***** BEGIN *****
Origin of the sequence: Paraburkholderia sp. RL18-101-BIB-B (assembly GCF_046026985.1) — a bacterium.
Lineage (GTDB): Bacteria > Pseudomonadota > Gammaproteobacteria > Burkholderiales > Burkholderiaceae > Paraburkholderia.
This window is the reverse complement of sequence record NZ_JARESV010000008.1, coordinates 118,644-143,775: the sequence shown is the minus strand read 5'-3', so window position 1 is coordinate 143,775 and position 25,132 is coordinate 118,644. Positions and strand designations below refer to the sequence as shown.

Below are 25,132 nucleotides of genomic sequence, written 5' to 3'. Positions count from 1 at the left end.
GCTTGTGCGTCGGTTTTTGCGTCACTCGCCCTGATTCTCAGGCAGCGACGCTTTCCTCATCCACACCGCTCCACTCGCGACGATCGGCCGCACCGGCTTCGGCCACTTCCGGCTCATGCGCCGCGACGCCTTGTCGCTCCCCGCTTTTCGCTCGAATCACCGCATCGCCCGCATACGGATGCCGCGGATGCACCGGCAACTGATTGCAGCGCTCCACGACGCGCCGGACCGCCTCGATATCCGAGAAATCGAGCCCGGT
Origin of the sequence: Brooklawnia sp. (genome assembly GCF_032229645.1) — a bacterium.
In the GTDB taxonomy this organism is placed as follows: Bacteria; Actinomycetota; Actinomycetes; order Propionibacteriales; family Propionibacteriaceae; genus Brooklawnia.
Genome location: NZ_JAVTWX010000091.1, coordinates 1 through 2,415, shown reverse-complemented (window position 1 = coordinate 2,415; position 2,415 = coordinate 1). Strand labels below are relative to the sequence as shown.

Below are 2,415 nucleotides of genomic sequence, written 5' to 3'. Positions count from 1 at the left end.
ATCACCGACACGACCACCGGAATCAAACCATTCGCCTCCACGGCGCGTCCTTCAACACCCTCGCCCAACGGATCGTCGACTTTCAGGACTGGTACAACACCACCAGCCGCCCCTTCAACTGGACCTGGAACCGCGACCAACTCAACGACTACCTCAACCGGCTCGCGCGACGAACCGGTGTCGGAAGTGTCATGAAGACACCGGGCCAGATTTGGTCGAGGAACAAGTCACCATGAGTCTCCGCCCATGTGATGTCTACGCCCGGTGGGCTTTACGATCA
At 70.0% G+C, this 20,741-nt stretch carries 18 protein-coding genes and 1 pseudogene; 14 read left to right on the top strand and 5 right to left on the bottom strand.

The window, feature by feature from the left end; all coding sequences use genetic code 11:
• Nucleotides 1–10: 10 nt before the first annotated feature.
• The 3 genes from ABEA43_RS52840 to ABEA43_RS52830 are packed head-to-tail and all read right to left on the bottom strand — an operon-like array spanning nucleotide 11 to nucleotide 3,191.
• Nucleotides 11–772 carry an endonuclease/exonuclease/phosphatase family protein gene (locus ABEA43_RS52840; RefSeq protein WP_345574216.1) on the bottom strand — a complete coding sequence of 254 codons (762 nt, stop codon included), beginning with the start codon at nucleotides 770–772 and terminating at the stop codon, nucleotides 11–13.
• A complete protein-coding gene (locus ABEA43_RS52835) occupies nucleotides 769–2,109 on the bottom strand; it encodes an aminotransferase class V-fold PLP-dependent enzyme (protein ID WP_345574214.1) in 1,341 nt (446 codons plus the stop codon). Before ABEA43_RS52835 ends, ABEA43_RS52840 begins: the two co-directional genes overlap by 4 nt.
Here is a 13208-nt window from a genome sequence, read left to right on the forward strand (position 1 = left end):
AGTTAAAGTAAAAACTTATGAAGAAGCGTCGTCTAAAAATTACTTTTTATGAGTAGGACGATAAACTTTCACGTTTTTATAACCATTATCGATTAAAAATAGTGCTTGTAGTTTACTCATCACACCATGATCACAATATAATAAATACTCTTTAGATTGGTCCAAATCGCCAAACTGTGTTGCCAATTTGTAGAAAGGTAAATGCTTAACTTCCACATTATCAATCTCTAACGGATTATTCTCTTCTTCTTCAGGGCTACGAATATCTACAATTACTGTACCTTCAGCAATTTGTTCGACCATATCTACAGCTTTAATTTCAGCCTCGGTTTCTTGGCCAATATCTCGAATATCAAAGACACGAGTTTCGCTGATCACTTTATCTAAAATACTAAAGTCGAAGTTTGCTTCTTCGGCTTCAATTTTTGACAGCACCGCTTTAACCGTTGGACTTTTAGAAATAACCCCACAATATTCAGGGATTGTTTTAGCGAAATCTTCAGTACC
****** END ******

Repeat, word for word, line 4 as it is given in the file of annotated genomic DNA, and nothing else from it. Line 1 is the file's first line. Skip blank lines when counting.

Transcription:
Below are 25,132 nucleotides of genomic sequence, written 5' to 3'. Positions count from 1 at the left end.